Groups Reach Deal to Keep New Mexico Coal Plant Open

A private New York-based real estate investment company that focuses on North American energy projects has reached an agreement with officials in Farmington, New Mexico, to keep the coal-fired San Juan Generating Station open beyond 2022.

The city is part-owner of the 847-MW plant, and the other owners—which include Tucson Electric Power, Los Alamos County, and Utah Associated Municipal Power Systems, along with majority owner Public Service Company of New Mexico (PNM)—have said they do not plan to receive power from the SJGS after 2022. The agreement with Acme Equities LLC, a hedge fund founded by Jason Selch in 2012, was reached late February 23, according to a news release from the city.

Farmington officials have worked to find a new operator for the plant after PNM in 2017 said it would close the plant’s two remaining units in 2022, 30 years ahead of schedule. According to a plant fact sheet, PNM owns 46% of the SJGS.

Several California-owned utilities formerly owned some of the plant’s generation, but they ended their ownership agreements in 2017 after 2015 legislation in California required them to divest from coal-fired generation.

Two SJGS Units Retired in 2017

San Juan entered commercial operation in 1973. At its peak, the station had almost 1,700 MW of generation capacity with its four units, according to PNM, with Units 1 and 2 each with 340 MW of capacity. Unit 3, which along with Unit 2 was retired at the end of 2017, had 497 MW of generation capacity. Unit 4 can produce up to 507 MW.

“After two years of what feels like a nearly full-time focus on a single issue, we have reached a milestone that few people thought remotely possible.” Rob Mayes, city manager for Farmington, wrote in a text message to the Farmington Daily Times newspaper late Saturday.

The newspaper reported that Mayes said the new ownership agreement means the power plant and its associated San Juan Mine will continued to operate beyond 2022. The paper said Mayes said the agreement could save up to 1,600 jobs that are vital to the area’s economy.

A study commissioned by Four Corners Economic Development last year estimated closing the San Juan Generating Station and the accompanying mine, which supplies the plant’s coal, would lead to more than $105 million in lost wages. The study said the average annual salary of power plant and mine workers is $86,000. It said the average of workers at the facilities is 47 years old.

The New Mexico Public Regulation Commission on January 10 ordered regulatory proceedings on the shutdown of the San Juan plant to begin immediately, rather than wait for PNM to file for approval to close the plant later this year. PNM planned to seek official PRC approval to abandon San Juan and acquire replacement resources in a single filing by mid-2019.

PNM in 2017 said it wanted to close San Juan and replace electricity from the plant with cheaper and cleaner power resources, including solar, wind, natural gas, and nuclear generation. PNM in fall 2017 issued a request for proposals for replacement power, and said about 40 bidders submitted 345 potential projects that the utility is reviewing.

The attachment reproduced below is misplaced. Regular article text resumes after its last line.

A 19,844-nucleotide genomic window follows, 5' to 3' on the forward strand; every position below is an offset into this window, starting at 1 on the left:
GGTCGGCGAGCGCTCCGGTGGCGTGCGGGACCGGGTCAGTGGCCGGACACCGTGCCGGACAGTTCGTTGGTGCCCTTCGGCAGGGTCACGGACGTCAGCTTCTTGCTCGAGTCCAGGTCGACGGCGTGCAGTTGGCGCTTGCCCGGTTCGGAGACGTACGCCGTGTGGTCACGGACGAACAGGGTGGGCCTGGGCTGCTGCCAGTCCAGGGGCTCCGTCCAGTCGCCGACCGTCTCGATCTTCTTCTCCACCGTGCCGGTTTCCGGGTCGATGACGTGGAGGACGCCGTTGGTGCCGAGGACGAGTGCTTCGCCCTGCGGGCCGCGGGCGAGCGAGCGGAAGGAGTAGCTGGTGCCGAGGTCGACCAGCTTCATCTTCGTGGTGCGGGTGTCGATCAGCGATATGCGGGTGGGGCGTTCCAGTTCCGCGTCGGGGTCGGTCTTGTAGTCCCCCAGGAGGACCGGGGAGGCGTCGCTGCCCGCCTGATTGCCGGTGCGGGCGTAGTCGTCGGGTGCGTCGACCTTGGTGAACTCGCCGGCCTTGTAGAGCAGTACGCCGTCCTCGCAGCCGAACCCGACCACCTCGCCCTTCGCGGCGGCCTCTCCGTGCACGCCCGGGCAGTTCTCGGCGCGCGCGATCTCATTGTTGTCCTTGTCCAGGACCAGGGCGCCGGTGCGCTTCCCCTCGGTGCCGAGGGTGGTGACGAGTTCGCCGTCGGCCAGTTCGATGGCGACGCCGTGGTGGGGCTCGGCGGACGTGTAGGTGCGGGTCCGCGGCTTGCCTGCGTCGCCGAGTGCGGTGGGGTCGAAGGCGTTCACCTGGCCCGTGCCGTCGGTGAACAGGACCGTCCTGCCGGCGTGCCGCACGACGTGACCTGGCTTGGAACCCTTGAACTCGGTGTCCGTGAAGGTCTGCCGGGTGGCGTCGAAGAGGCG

‘Decades of Service Life Remaining’

“The (SJGS) is environmentally responsible, even meeting the stringent emission standards proposed by President (Barack) Obama,” Mayes told the newspaper. “It is economically viable as a lowest cost producer of electricity to New Mexicans, and it has decades of service life remaining with minimal capital investment. Prematurely scrapping it at the expense of tax payers and rate payers is simply irresponsible and unnecessary.”

Farmington began receiving electricity from the SJGS in 1982 when the fourth unit of the plant was completed.

Mayes said the agreement still needs to be finalized. “Make no mistake, there is work yet to do,” he said. “But this is a momentous milestone in the process.”

The city in a news release earlier this month, in which it argued the plant should not be closed, said, “SJGS was recently retrofitted with millions of dollars of pollution control equipment— and along with the closure of 2 of 4 units, brought the plant into compliance with the stringent emissions standards proposed by President Obama in 2014. In fact, SJGS has lowered its overall emissions by over 60% and is one of the cleanest and most technologically sound coal plants in the Country and has several decades of functional life remaining.

“The issue for the region doesn’t center simply on protecting coal, it centers on finding a balanced solution that mitigates the impacts a potential closure of the plant and mine will have on our families, our children, our schools, and our economy. The region embraces a responsible transition and would welcome large scale renewable power to be constructed locally and exported utilizing existing transmission infrastructure. The City of Farmington and the broader San Juan County are open for business and are committed to growing our economy and contributing to the quality of life of our citizens.”

Darrell Proctor is a POWER associate editor (@DarrellProctor1, @POWERmagazine).